Chapter

Associative Harmony, Tonal Pairing, and Middleground Structure in Schumann's Sonata Expositions

Peter H. Smith

in Rethinking Schumann

Published in print January 2011 | ISBN: 9780195393859
Published online May 2011 | e-ISBN: 9780199894406 | DOI: http://dx.doi.org/10.1093/acprof:oso/9780195393859.003.0012
Associative Harmony, Tonal Pairing, and Middleground Structure in Schumann's Sonata Expositions

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Scholars and critics historically have disparaged the function of tonal pairing in Schumann's sonata forms, even as the technique has met with critical approval in the context of the composer's piano and vocal works. This chapter joins a more recent trend toward a positive reassessment of Schumann's sonata practice through a study of tonal pairing in the expositions from the first movements of three of his most popular works: the Piano Quintet, the Piano Quartet, and the Rhenish Symphony. Tonal pairing works in the service of the diverse formal exigencies of the three expository types—two‐part, continuous, and three‐key—represented by these movements. In the quintet, a chromatic E‐flat Minor—G‐flat Major interaction highlights the arrival of the medial caesura's II‐♮ by allowing this II‐♮ to manifest a sudden turn from a dark flat‐side realm to the bright sharp‐side world of the dominant. The diatonic continuity of a I‐iii pairing in the quartet, by contrast, creates a web of associative connections across tonic and dominant areas in the service of the breathless sweep of a continuous exposition. Analysis of the symphony reveals a pattern of tonal imbrications that serve yet another essential sonata function: to counterbalance self‐contained lyricism in the middle section of the symphony's three‐key exposition.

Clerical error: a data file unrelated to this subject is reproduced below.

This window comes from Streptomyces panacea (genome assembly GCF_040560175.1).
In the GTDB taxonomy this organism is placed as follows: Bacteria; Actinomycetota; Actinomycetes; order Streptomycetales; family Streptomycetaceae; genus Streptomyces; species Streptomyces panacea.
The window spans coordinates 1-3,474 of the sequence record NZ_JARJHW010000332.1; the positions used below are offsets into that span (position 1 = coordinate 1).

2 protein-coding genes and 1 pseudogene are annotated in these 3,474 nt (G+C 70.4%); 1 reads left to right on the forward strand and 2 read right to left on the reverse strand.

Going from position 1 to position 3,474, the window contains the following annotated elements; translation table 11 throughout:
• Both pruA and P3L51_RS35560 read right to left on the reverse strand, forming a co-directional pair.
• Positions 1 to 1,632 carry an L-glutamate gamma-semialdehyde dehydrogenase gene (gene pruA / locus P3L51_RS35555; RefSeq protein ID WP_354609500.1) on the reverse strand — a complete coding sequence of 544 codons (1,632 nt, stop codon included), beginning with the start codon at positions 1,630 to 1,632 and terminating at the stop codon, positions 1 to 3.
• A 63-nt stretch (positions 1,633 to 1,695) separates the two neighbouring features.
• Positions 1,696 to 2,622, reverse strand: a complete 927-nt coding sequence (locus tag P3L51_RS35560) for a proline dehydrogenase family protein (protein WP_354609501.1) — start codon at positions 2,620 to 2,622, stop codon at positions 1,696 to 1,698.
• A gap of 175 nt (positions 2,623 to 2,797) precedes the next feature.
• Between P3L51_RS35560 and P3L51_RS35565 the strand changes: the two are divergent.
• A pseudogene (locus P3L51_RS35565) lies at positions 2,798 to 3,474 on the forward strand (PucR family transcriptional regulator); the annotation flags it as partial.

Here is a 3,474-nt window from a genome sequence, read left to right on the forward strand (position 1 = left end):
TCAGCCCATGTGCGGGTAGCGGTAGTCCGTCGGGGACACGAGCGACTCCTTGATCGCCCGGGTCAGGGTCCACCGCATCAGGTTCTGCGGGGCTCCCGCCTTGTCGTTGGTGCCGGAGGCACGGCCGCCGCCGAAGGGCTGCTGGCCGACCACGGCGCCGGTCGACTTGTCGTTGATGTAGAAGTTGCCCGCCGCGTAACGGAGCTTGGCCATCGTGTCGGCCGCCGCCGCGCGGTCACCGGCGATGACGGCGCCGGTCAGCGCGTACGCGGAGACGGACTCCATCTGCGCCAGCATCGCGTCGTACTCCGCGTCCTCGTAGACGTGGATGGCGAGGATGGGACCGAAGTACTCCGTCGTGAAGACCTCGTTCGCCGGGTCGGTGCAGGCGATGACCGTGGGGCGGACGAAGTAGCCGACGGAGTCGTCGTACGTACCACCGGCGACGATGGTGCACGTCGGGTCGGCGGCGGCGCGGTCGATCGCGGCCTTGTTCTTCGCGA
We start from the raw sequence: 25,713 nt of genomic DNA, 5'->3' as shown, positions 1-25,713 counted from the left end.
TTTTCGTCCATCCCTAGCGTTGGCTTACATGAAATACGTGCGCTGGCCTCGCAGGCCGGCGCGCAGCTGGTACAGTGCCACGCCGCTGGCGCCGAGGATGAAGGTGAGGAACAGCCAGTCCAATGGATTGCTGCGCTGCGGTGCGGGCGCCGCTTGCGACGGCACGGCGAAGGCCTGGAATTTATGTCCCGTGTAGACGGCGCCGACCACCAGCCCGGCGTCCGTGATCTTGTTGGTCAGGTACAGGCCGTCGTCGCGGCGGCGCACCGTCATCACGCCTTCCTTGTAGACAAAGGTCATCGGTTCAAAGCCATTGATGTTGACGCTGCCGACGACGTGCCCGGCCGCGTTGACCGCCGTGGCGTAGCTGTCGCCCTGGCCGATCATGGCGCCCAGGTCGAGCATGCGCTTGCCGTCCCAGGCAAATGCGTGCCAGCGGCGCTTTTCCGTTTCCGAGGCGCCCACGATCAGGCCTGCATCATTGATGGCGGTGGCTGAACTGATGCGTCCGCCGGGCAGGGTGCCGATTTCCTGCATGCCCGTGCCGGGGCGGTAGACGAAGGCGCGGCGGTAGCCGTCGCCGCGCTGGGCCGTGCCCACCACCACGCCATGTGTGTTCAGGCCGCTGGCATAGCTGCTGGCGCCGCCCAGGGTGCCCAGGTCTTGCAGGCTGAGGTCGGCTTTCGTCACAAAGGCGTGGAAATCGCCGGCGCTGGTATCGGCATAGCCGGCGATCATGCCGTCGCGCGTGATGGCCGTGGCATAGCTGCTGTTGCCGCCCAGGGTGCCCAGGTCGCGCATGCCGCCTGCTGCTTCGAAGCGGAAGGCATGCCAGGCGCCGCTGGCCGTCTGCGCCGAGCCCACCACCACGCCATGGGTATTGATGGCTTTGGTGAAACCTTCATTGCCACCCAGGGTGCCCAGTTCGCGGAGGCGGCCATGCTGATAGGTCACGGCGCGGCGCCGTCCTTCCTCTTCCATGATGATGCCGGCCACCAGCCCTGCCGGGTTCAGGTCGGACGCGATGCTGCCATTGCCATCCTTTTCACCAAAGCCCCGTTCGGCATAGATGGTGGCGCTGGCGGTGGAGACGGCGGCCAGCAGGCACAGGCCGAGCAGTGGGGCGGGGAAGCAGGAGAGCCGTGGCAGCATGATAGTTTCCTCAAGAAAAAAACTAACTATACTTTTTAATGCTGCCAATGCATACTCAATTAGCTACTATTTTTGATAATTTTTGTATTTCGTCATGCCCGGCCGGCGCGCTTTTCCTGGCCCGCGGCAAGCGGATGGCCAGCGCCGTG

Keywords: tonal pairing; associative harmony; sonata form; two‐part exposition; continuous exposition; three‐key exposition; Schenkerian analysis; linkage technique

Chapter.  10687 words.  Illustrated.

Subjects: Musicology and Music History

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